“I’ve been working on survival games for quite a while,” says Seth Rosen as we chat over Zoom. “Funnily enough, I don’t like them.”
That is pretty funny, because Rosen was technical designer for Klei Entertainment’s Don’t Starve: Reign of Giants and project lead for Don’t Starve Together, eternally one of the most popular games on Steam. Now he’s game director at Ironwood Studios, working on first-person driving survival game Pacific Drive, which launches on February 22. That’s a lot of survival for someone who doesn’t like survival.
But it becomes clear during our chat that it’s actually just certain aspects of survival games Rosen doesn’t care for, and he’s doing his best to avoid them in his new game.
In Pacific Drive you find yourself stranded in the Olympic Exclusion Zone, a walled-off portion of the Pacific Northwest where the government’s shady experiments went horribly wrong. Now the winding roads and dark woods are filled with so many dangerous anomalies it makes Stalker’s exclusion zone feel like a stroll through Dreamlight Valley. The only way to escape is by driving a quirky customizable station wagon deeper and deeper into the zone, collecting resources along the way to upgrade and outfit your car with sci-fi gizmos and gadgets.
“Honestly, a lot of my pet design things that we put into Pacific Drive were aimed at smoothing out the things that really bugged me about survival games,” Rosen says. “Inevitably there is a little bit of a resource grind, but I wanted to make sure that, especially given how much of a focus we have on driving, the survival aspects of the game don’t take too much away from that. The heart of the game is the car, and driving it, and taking care of it. And the survival crafting stuff is there to support that.”
One of the things Rosen doesn’t like about survival games is all the inventory management and storage issues that come along with collecting so many resources.
“As an example, when it comes to crafting, your materials are pulled from all the containers that are local to where you are. So if you have stuff stored in the garage, it’ll pull from that automatically. If you’re out on the road, it will pull from your car storage automatically. I find it incredibly tedious to shuffle items around in order to craft things, so we just didn’t do it.”
I did find it convenient that no matter where I stored stuff in the demo I played earlier this month, the game treated it as if it were one big box—even when my containers were in different rooms of the garage. Another handy shortcut is the shop-vac: a massive vacuum that will automatically suck up any scrap metal, rubber, chemicals, and any other components lying anywhere in or around the exterior of the garage. That’s a big help because it’s easy to misplace spare parts when you’re working on the car. Almost every time I activated the shop-vac it’d hoover up something I missed.
“Similarly, I find it tedious to go hunt down the refined item in the crafting menu in order to craft some higher tier thing that requires some intermediary,” Rosen says. “So, you can just find the thing that you want to craft and hold the button down, it’ll make all the requisite pieces before it then makes the final thing.”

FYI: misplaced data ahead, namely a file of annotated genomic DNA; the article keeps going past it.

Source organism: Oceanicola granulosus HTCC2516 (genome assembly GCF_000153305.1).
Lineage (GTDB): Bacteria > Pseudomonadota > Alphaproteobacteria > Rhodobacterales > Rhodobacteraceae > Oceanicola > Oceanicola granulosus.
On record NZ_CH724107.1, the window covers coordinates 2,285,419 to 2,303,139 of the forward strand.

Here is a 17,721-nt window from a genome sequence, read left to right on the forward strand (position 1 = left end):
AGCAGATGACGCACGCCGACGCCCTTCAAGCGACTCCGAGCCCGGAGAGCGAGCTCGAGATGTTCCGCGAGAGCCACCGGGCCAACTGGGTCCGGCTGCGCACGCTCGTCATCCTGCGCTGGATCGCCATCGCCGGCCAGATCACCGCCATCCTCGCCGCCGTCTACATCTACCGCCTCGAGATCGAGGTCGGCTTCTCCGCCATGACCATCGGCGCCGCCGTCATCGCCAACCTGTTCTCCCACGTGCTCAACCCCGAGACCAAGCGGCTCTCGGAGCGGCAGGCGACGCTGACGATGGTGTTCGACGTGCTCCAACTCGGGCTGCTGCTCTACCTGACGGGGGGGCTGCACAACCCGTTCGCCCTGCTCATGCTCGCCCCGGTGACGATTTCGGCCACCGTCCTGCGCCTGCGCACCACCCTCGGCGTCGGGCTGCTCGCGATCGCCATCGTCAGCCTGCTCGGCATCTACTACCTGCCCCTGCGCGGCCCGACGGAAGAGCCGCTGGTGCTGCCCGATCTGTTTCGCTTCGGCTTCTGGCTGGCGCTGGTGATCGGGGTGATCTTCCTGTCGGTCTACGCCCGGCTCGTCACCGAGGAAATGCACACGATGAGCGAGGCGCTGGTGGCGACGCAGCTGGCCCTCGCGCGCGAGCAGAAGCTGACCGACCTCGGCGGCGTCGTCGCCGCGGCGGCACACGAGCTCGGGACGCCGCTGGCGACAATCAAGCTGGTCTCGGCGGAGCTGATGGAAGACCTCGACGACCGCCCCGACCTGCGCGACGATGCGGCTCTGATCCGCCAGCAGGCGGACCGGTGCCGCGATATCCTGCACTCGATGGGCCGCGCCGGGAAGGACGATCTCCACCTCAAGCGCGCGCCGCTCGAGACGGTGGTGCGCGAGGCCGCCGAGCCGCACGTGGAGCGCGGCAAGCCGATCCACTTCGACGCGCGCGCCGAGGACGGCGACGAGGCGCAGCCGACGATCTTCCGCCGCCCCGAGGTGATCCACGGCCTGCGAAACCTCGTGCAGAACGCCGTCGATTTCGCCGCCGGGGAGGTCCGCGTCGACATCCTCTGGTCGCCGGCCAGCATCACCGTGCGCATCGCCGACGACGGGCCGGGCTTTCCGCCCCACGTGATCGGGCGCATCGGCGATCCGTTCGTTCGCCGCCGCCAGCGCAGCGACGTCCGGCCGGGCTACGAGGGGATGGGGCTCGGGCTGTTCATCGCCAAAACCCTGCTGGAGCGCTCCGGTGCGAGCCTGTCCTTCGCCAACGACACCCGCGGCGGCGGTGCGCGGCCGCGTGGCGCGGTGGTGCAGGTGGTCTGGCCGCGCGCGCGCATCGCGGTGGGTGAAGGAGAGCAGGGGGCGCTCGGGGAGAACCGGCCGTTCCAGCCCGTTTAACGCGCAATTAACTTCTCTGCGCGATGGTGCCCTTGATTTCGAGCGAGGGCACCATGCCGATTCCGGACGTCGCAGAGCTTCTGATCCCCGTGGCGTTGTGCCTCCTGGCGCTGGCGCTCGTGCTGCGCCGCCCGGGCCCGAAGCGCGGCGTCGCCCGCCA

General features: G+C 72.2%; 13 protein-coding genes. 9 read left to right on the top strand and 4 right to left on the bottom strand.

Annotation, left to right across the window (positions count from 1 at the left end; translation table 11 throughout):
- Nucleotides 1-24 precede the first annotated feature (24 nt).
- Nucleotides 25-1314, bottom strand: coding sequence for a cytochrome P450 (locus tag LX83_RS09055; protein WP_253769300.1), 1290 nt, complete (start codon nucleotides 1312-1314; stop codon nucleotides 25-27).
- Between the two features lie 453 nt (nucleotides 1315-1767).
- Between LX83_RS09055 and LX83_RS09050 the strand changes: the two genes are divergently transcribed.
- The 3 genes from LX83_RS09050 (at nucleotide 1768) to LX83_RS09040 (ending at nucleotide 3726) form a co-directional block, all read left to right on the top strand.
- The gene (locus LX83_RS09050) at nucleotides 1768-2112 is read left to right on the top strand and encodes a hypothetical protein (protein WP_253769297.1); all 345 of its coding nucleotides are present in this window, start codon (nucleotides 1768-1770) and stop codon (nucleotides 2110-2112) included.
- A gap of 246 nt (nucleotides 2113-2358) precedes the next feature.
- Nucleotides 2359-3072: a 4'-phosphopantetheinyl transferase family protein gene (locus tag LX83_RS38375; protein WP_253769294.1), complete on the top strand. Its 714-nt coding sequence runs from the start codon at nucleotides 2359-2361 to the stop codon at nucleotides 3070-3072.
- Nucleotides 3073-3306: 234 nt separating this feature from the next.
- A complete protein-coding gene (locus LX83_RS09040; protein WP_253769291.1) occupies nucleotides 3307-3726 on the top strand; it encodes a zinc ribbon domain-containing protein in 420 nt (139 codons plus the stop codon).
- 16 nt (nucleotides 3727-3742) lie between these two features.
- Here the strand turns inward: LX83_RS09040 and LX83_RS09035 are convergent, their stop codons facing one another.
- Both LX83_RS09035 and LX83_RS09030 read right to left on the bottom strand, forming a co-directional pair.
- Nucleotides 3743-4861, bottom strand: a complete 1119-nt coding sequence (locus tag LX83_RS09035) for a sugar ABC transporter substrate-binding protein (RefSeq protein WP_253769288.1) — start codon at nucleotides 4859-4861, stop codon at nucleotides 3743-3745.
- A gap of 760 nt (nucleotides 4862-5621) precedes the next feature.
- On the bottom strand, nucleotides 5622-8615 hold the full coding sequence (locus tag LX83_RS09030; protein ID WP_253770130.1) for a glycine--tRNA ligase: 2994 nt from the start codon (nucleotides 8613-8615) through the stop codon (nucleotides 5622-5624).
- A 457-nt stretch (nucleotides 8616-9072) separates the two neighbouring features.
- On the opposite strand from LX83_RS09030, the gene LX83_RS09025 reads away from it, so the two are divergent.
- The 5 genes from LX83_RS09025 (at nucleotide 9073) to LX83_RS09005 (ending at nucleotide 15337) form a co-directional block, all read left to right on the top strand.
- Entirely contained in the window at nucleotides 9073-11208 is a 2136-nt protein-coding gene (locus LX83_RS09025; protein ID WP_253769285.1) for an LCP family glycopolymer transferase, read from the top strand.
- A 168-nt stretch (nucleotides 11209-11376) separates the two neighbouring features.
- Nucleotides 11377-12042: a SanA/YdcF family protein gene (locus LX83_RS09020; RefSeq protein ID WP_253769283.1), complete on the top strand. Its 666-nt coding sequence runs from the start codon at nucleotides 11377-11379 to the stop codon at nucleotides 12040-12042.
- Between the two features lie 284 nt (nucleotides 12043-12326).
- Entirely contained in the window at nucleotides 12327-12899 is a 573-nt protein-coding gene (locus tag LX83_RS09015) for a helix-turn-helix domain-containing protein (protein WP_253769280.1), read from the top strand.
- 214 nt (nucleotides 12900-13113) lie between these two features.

This does make crafting a lot more convenient. I noticed in the beta that in order to craft a new headlight for example, I’d first need a spare bulb. If I didn’t have one but had the resources needed to craft a bulb, I wouldn’t need to make it separately: I could do it right there in the headlight crafting menu.
Another interesting aspect of Pacific’s Drive survival systems is how they almost entirely involve the car, and not so much the person driving it (you). You have a health meter but you don’t need to eat, drink, or sleep as in most survival games. I asked Rosen if Ironwood Studios had ever considered adding more survival systems to the player and not just the car.
“I’ve got pages of notes about what it would look like if we changed our radiation damage to be an exposure meter that, once it’s high, takes down your health and it’s something that you have to cure,” Rosen said. “And what we found even just like going through the thought experiment was that you have your hands so full just taking care of the car, you really don’t need an additional time pressure and distraction.
“And obviously that is enhanced by the level of tech in the driver’s view when you’re in the cab,” Rosen says. “There’s a lot on screen and a lot to keep track of. We just found that even without those mechanics, there were plenty of times where players were losing track of even just their health and having failed runs because of that. So we backed off of it.”
It’s possible that may change post-launch: Rosen told me adding more survival systems to the player is “something we may still look at for some kind of hardcore mode,” but for now the survival experience is almost entirely focused where it should be: on that funky sci-fi station wagon.
“Of [my] pet peeves about the usability and smoothness of survival games, [we] tried to address as many of those as we can,” Rosen said. “I’ll certainly allow that there’s plenty of complexity and fiddliness within our game just the same. But hopefully that tends to land more on the car and car maintenance side of things, which I think is the more interesting part of the game.”
You can check out a demo of Pacific Drive at Steam Next Fest from February 5-12.